We desperately need a much more rigorous discussion of religious liberty.  Thank you for initiating one.

  5. Bryan G. Stephens

    I agree that people are ready to listen. God put in us the need for limits, for structure for our spirit.

  6. Paul A. Rahe
    C
    Michael Hanby:

    You have given us much to digest and not a little to dispute, not least the idea that ‘limited government’, whatever its virtues, is the ‘foundation of religious liberty’–at least asDignitatis Humanaeunderstands it.   , , , let me simply suggest that there is a tragic irony in the primacy accorded by classical liberals to ’negative rights’ for the very reasons you suggest:   ” it is the task of government to defend us against those who would interfere with our exercise of those rights…”  This effectively makes the state the mediator of all relationships in civil society insofar as they potentially threaten that exercise, and so it increasesrather than decreases the scope of state power. 

    . . . if it’s true, then the contemporary trend toward absolutism isn’t simply the result of a fall from a ‘golden age’ or even the nefarious Obama, but belongs to the DNA of classical liberalism.  It is rather that great deeds, as Nietzsche says, take time.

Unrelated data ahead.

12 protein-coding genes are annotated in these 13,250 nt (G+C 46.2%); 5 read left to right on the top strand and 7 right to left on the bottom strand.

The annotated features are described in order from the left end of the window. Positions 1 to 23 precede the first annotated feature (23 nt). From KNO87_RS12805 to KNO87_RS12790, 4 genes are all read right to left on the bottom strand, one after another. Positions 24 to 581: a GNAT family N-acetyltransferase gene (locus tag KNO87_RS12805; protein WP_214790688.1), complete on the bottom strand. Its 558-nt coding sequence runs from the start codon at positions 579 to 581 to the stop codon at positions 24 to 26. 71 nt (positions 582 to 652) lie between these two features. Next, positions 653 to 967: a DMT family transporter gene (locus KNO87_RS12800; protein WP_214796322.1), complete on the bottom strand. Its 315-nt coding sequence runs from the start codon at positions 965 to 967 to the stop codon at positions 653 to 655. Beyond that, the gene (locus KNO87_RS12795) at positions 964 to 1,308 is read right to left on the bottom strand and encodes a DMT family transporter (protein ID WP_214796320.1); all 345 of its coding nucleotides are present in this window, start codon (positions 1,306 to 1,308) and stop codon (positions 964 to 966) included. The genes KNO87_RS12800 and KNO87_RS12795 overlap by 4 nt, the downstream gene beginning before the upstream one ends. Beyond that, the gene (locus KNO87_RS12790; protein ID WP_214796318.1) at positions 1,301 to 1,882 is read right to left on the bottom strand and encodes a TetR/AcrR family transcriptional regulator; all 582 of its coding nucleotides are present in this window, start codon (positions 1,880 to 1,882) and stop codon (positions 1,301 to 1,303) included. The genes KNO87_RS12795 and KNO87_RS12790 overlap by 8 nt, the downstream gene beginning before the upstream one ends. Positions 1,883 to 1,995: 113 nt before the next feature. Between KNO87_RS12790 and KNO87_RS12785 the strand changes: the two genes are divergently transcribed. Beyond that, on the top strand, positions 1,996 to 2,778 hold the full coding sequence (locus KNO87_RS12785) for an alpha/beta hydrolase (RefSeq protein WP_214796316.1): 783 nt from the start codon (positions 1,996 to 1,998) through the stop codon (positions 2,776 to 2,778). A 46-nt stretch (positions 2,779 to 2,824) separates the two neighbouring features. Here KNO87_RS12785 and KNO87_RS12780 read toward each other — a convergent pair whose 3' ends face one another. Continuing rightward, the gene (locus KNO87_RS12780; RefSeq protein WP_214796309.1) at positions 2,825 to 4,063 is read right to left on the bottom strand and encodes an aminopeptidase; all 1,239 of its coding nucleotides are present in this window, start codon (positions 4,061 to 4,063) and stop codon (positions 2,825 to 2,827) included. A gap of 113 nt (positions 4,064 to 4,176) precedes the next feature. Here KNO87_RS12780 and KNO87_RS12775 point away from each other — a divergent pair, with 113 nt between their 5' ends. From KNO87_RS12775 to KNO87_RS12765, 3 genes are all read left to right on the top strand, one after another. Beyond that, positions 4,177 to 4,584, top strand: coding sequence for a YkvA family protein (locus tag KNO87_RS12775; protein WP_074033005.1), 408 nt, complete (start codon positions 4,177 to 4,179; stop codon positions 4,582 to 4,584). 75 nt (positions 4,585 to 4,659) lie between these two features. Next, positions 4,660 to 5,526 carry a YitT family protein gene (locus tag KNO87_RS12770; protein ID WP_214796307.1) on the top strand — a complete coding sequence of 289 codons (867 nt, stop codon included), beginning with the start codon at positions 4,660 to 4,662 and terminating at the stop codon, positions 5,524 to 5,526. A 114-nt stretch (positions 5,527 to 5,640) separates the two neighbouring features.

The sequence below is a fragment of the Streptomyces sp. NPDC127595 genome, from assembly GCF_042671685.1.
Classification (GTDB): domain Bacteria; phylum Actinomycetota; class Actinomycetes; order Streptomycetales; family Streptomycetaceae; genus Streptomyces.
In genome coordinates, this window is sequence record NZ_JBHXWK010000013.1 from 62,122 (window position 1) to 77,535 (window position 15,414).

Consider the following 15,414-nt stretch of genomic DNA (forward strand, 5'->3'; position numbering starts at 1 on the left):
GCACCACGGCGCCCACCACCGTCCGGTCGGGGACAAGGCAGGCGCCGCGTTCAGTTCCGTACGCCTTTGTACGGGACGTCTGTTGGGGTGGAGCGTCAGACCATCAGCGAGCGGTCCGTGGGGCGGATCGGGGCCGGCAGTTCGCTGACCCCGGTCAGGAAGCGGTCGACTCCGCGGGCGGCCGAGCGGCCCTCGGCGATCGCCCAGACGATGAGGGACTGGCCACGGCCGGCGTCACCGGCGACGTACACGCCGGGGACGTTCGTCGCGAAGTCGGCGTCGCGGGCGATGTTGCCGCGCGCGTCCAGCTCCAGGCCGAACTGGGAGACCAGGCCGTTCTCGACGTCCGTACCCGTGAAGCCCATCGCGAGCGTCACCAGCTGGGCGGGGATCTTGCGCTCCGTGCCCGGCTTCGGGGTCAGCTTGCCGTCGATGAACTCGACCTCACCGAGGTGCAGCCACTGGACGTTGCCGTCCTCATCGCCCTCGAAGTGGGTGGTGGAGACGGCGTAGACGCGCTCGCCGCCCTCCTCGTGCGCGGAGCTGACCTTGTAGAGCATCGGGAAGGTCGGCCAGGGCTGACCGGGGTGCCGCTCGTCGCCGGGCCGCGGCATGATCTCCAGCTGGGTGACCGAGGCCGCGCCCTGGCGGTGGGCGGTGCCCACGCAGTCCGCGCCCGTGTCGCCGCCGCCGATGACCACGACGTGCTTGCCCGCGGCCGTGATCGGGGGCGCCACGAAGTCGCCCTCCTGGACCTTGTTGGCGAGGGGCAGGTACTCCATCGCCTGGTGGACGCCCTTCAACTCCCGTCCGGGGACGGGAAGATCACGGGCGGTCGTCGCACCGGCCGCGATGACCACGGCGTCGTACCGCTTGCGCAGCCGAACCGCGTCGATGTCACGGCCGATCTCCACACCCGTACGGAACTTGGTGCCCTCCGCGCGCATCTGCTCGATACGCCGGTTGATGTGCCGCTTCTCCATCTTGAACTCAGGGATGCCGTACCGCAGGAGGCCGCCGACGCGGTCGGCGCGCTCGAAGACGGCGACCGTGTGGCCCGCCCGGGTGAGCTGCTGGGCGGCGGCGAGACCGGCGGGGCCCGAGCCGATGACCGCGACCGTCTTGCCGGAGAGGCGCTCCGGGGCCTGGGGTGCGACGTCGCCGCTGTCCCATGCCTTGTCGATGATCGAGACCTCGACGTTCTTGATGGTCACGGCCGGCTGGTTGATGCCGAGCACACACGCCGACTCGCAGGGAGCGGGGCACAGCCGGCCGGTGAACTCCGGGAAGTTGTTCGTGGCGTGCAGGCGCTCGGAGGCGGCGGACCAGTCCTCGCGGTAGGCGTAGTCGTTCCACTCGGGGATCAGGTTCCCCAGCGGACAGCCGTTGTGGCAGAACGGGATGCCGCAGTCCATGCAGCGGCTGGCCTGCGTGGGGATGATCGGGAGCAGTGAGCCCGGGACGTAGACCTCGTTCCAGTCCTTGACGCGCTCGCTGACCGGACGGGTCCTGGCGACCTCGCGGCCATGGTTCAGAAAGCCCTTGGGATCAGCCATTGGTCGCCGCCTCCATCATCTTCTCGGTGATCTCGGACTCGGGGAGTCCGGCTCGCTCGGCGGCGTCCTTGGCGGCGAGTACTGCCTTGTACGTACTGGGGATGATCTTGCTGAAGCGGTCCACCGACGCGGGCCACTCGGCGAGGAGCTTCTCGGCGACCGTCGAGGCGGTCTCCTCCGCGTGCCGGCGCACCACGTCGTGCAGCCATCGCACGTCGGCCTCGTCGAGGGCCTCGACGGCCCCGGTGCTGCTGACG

We desperately need a much more rigorous discussion of religious liberty.  Thank you for initiating one. · 1 hour ago

    You should write a post on this so that we can see the whole argument.

  7. Paul A. Rahe
    C
    Republic of Texas: As an atheist who sends my boy to a Catholic grade school (because the school reflect my underlying values while the public schools do not) I certainly can claim a personal stake in religous liberty.  But my macro concern is that religious liberty is at the same risk as other fundamental liberties.  We must protect ALL fundamental liberties from government encroachment, or we will find that we cannot protect liberty at all. · 2 hours ago

    I agree wholeheartedly. Part of my point is that the churchmen do not understand the relationship between protecting religious rights and protecting property rights. I am of the view that libertarians and social conservatives have a lot to teach one another.

  8. Aaron Miller
    Paul A. Rahe: